This treatment of its cast broadly enables Sankarea to be greater than the sum of its parts - what could have been a supernatural harem with a lazy zombie hook and nudity and panty shots by the bucket load instead turns into a pretty entertaining and occasionally thoughtful affair that shares some DNA with Mysterious Girlfriend X (wait, that sounded more icky than I meant it to...) in its pubescent male viewpoint of girls as some kind of indecipherable and supernatural mystery, both beautiful and utterly terrifying at the same time. If you're expecting a cavalcade of breasts from this uncensored release, then you'll find that most of the nudity is implied or partly covered save for the odd nipple, and any other fan service is pretty brief and low key relatively speaking.
The biggest issue that the series has is with regards to its pacing - some parts of the series outstay their welcome and drag considerably even when it's already clear where the story is headed next, we find ourselves shunted into a side story at one point when more exciting things are coming to head within the main narrative, yet others moments feel like they would be better served with some more time afforded them. Given that the original source manga hadn't finished at the time the series aired, it also suffers from that age old problem of anime adaptations that is the non-ending - we're given hints about Furuya's family that are clearly hooks into massive revelations that are never paid off within the confines of the series, and the show's love triangle is never fully resolved even if it is left in a reasonably satisfactory state of affairs.
Studio Deen are on production duties for the series, and although this means that Sankarea's general animation quality is tending very much towards average, there are plenty of smart touches and flourishes throughout the series that elevates the show's aesthetic and makes it far more eye-catching to watch in a way which complements its easily recognisable and broadly appealing character designs. This leaves us with the feeling that we're probably no missing too much from the lack of a Blu-ray release on this occasion, and the DVD transfer on show here is perfectly acceptable.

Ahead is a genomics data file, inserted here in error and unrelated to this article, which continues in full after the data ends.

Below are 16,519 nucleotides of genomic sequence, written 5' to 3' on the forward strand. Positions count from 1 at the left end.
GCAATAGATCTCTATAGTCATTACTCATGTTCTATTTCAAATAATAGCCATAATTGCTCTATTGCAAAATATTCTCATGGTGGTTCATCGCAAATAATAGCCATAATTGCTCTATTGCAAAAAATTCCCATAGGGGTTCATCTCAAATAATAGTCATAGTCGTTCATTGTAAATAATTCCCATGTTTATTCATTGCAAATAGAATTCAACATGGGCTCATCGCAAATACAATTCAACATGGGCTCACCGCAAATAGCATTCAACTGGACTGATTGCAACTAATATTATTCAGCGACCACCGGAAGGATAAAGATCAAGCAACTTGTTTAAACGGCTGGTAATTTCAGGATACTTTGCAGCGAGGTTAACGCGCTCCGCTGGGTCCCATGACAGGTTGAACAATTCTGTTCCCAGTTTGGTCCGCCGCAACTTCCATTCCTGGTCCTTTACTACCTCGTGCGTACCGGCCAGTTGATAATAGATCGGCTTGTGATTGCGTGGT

Beyond that, we did run into one scene at the start of an episode with decidedly messy subtitles which frankly didn't seem to make much sense, but that exception aside the subtitles are proficient and the English dub respectable in carrying the intensions and emotions of the show required of the cast to ensure a good viewing experience regardless of your preferences.
As the credits roll on its final episode (and we should note that this release contains the OVA "episode 13" as well as all of the episodes from its Japanese TV broadcast run), I do have some mixed feelings towards Sankarea, but the overall impression it leaves is a positive one. Its pacing is uneven as it plods at times yet breezes through major events at others, but its heart is in the right place and it has the characters and scenario to hit most of the right notes when it comes to its drama and romantic comedy elements. Its place as an incomplete story compared to the now complete source material might leave you wanting to check out the manga instead, but that isn't to say that Sankarea has nothing to offer in animated form, and it's still enjoyable to watch in its own right.